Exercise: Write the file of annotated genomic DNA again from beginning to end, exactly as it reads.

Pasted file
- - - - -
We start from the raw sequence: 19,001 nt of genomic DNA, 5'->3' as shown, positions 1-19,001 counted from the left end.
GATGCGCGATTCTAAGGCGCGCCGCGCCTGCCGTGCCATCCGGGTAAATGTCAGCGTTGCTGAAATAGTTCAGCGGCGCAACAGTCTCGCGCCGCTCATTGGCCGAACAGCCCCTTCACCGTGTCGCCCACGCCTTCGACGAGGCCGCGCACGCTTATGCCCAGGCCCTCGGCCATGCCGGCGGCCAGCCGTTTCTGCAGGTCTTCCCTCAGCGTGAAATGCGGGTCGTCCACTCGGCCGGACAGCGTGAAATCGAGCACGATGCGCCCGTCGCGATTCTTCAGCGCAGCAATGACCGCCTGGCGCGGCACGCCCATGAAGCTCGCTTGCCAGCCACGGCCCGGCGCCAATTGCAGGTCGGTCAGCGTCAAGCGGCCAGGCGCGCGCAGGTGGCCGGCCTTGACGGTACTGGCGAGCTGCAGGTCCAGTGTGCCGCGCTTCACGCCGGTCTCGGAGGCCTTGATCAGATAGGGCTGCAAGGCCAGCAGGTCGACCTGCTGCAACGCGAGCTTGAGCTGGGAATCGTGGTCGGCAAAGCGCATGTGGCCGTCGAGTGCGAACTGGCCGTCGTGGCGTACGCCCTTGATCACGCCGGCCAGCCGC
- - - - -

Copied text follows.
We start from the raw sequence: 19,001 nt of genomic DNA, 5'->3' as shown, positions 1-19,001 counted from the left end.
GATGCGCGATTCTAAGGCGCGCCGCGCCTGCCGTGCCATCCGGGTAAATGTCAGCGTTGCTGAAATAGTTCAGCGGCGCAACAGTCTCGCGCCGCTCATTGGCCGAACAGCCCCTTCACCGTGTCGCCCACGCCTTCGACGAGGCCGCGCACGCTTATGCCCAGGCCCTCGGCCATGCCGGCGGCCAGCCGTTTCTGCAGGTCTTCCCTCAGCGTGAAATGCGGGTCGTCCACTCGGCCGGACAGCGTGAAATCGAGCACGATGCGCCCGTCGCGATTCTTCAGCGCAGCAATGACCGCCTGGCGCGGCACGCCCATGAAGCTCGCTTGCCAGCCACGGCCCGGCGCCAATTGCAGGTCGGTCAGCGTCAAGCGGCCAGGCGCGCGCAGGTGGCCGGCCTTGACGGTACTGGCGAGCTGCAGGTCCAGTGTGCCGCGCTTCACGCCGGTCTCGGAGGCCTTGATCAGATAGGGCTGCAAGGCCAGCAGGTCGACCTGCTGCAACGCGAGCTTGAGCTGGGAATCGTGGTCGGCAAAGCGCATGTGGCCGTCGAGTGCGAACTGGCCGTCGTGGCGTACGCCCTTGATCACGCCGGCCAGCCGC